Odyssey of the Seas was designed for fun, with options for guests of literally all ages. Royal Caribbean says it aims to please families, with children making up more than 10 percent of its passenger base every year. You can see it on Odyssey of the Seas, where the massive pool deck has both a traditional pool as well as a kids' play area, called Splashaway Bay. This aqua park is designed for pint-sized cruisers, with water cannons, big dump buckets, playful fountains and little slides.
Adults have their own pool as well, in a gorgeously designed, multilevel Solarium. This massive complex is for guests 18 and older, and it offers several pools, hot tubs and loads of loungers. It's covered, so you feel the sunshine without baking in the heat, and it offers lovely views from the front of the ship. The Solarium is serviced by the nearby Solarium Bar, so passengers have a tendency to linger for hours at a time.
Because of its size, Odyssey of the Seas has lots of sundeck space on the ship's top decks. It features colorful clamshells, bright lounge chairs and even a few "casitas," small, covered cabanas that offer a little shade and some guaranteed space to call your own. Royal Caribbean has introduced these on several ships fleetwide, fee-free. On Odyssey of the Seas, however, you'll have to pay for them, which feels like a miss for something that was such a great included perk on other ships.
Odyssey of the Seas offers such a lengthy list of things to do each day, guests could elect to stay onboard rather than go ashore and keep themselves plenty busy. In addition to the pool areas, the ship offers a rock climbing wall, FlowRider surf simulator, RipCord by iFly skydiving simulator, Sky Pad virtual reality bungee trampoline, and a North Star capsule, which is held on a mechanical arm that extends about 300 feet above sea level, providing tremendous views of the ship and ports.
One of Odyssey of the Seas' standout features is the SeaPlex, a multipurpose indoor space designed to keep guests thrilled no matter the time of day. It is used for sports, including things like free-throw contests and pickleball or table tennis. But the can't-miss activity here is the bumper cars. At appointed times throughout the day, the space is transformed, with full-sized bumper cars banging alongside themed music (disco or the 2000s, for example). Adults and kids on our sailing loved this, coming back again and again. The SeaPlex also includes a two-level arcade, with games galore. Playmakers sits atop the space, so parents looking to grab a drink and watch a game can do so while keeping an eye on their kids below.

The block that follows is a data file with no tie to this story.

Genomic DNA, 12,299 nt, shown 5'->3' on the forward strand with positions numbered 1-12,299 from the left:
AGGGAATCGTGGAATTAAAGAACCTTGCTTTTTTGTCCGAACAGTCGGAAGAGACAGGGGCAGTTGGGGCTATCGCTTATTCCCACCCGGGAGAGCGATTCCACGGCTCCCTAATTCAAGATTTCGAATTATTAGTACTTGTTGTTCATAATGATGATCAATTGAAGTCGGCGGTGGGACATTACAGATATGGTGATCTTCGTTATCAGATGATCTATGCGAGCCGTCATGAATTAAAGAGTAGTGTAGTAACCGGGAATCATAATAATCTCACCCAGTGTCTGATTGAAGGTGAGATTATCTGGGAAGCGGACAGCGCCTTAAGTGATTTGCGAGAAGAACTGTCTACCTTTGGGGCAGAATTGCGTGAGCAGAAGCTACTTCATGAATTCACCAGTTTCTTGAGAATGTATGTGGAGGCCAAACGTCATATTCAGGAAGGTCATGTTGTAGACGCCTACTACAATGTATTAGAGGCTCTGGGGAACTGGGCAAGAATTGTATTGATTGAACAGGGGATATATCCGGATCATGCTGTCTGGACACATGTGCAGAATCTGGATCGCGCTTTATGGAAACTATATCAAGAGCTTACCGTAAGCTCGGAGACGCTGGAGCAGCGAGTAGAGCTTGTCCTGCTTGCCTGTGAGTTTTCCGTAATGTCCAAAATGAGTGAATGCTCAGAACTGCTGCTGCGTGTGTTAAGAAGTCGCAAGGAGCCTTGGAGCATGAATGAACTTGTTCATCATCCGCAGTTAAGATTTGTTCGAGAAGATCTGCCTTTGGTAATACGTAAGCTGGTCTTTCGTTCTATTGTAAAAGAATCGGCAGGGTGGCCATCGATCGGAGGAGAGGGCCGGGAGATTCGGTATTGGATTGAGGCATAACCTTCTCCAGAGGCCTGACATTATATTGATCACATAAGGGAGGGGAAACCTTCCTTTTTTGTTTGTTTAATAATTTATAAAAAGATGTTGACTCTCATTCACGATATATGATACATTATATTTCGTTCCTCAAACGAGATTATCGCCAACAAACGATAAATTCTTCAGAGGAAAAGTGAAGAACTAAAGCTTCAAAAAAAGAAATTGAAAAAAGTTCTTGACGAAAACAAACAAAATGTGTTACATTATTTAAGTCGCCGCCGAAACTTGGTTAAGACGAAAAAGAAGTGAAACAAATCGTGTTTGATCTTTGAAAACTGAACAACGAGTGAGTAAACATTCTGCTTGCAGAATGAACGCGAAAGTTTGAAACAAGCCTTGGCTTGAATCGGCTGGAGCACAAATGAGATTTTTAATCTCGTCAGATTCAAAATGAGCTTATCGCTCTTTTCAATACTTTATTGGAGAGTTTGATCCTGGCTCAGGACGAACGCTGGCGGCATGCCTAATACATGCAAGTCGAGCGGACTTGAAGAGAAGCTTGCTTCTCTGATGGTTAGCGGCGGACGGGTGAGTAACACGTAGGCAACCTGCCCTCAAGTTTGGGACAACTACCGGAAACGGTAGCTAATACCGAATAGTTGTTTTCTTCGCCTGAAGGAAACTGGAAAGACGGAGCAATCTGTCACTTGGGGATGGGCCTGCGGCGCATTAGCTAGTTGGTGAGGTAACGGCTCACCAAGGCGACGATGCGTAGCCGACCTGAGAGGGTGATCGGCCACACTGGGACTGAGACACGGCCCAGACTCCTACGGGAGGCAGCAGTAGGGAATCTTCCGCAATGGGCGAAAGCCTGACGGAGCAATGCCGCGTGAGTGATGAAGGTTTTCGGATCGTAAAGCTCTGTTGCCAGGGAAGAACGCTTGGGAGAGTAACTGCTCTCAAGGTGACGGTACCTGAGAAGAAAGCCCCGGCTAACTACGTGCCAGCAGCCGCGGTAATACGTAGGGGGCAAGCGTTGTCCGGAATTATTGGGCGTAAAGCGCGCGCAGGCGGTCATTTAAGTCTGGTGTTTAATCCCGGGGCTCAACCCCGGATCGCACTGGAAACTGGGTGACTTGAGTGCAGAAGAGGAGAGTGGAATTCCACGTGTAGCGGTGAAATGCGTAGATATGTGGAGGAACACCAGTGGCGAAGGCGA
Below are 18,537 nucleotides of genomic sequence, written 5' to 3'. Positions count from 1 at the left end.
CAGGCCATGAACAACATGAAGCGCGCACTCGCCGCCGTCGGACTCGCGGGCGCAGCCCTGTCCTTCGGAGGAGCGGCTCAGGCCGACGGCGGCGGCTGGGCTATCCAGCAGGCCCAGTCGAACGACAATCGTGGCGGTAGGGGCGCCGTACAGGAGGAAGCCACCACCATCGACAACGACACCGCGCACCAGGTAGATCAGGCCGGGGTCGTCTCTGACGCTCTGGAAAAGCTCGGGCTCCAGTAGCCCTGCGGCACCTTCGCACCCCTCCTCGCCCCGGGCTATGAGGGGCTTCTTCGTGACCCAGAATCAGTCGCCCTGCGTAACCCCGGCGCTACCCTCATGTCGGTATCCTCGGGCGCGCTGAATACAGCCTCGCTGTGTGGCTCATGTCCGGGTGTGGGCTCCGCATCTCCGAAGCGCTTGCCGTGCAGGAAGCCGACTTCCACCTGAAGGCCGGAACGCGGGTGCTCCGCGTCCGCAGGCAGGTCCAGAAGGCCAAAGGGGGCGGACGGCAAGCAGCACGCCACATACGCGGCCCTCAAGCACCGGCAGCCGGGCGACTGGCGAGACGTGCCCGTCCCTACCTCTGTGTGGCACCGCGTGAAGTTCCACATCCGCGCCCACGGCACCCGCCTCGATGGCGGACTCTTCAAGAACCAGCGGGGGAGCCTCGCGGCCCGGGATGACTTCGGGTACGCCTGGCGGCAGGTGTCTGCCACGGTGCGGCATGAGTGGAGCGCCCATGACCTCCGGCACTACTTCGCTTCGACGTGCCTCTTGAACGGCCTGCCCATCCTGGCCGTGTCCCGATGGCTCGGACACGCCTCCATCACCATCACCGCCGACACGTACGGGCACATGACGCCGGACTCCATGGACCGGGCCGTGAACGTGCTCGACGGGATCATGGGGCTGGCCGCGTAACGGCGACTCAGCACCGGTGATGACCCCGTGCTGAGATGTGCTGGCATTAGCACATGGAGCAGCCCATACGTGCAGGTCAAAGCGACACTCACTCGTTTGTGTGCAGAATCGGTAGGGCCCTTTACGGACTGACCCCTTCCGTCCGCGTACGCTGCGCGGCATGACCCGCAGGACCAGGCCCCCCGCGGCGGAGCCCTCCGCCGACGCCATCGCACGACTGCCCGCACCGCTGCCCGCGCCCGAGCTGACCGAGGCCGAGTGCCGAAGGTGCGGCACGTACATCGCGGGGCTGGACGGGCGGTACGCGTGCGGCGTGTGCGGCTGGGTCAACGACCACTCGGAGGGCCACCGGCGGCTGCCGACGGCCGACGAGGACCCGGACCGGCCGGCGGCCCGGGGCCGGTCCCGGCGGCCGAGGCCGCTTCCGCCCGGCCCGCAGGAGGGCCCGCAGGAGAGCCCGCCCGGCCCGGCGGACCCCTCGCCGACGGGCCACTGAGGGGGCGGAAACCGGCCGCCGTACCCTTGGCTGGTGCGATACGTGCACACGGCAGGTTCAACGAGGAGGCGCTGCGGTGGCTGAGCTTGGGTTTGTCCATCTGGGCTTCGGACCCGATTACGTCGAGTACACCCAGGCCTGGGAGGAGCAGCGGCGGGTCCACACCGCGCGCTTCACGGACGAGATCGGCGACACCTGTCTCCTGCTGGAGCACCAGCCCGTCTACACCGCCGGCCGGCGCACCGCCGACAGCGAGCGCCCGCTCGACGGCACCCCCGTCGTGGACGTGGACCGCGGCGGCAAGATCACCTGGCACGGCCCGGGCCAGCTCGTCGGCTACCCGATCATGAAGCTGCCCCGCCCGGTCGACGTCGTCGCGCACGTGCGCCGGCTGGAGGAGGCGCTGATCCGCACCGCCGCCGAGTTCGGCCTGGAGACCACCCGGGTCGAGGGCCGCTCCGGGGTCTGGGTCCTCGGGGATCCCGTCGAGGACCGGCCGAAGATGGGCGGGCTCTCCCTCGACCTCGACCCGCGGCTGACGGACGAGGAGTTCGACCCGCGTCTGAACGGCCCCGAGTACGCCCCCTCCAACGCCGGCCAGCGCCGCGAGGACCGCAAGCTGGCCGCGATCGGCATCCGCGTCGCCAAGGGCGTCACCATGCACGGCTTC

Adjacent to the SeaPlex is a virtual reality venue, where guests put on the full VR kit (headwear, plus chest, hand and foot sensors) to dive into a virtual world, battling aliens in a fantastical but real-feeling environment. This was our favorite activity onboard, and we saw other passengers emerging with big smiles. It's only open during certain times of the day, and capacity is limited, so we suggest you make reservations on the first day you board.
Odyssey of the Seas truly transforms at night, offering live music in a number of spots as well as cutting-edge theatrical performances in its main theater and innovative Two70.
The Royal Theater
Spanning two decks at the front of the ship, the Royal Theater serves as the ship's main spot for production shows. The theater does a solid job integrating technology with the live performances, making shows feel special and modern, even if all of the components of the shows aren't. (We caught a show that included a French can-can homage that felt dated and out-of-touch.)
Several shows are offered throughout the week, and they are well-attended. We were impressed by the high-flying acrobats and fun approach to modern and classic music, which often were woven seamlessly together.
The Royal Theater also hosts solo acts, jugglers and magicians.
Tip: Views from the wings on the side are good, and shows do move the action around so everyone gets a great look. If you don't want to sit with everyone else, pick the sides.
Two70 is the most innovative space we've seen on a cruise ship. During the day, its complexity hides behind big, beautiful sea views, thanks to its location at the back of the ship and sweeping, multistory windows. But the daytime serenity hides the pulse that beats just under the surface, emerging at night to reveal multiple stages that drop and rise, holes in the ceiling from which acrobats hang, six giant, dancing HD screens, and the 100-foot-wide, 20-foot-tall ultra-HD "Vistarama" screen.
When Two70 hosts a production show, you can see the full expanse of what the venue has to offer. Performances are a bit -- or a lot -- offbeat, featuring stories that are magical, loosely held together by threads that are a little out there. Guests might leave wondering what they just watched, but in the best possible way. Shows are fun feasts for all the senses that include hip music and dancing/acrobatics/contortionists that are impossible not to watch. The Two70 experience is wild, weird and wonderful.
When a show isn't going on, Two70 might host a late-night party (we boogied to 70s hits while we were onboard). Or it could be just a cool bar with great music. Two70's versatility is what makes it special and keeps people coming back for more.
Tip: Production shows are open to all ages, and we had fun listening as the kids seated near us reacted to the action.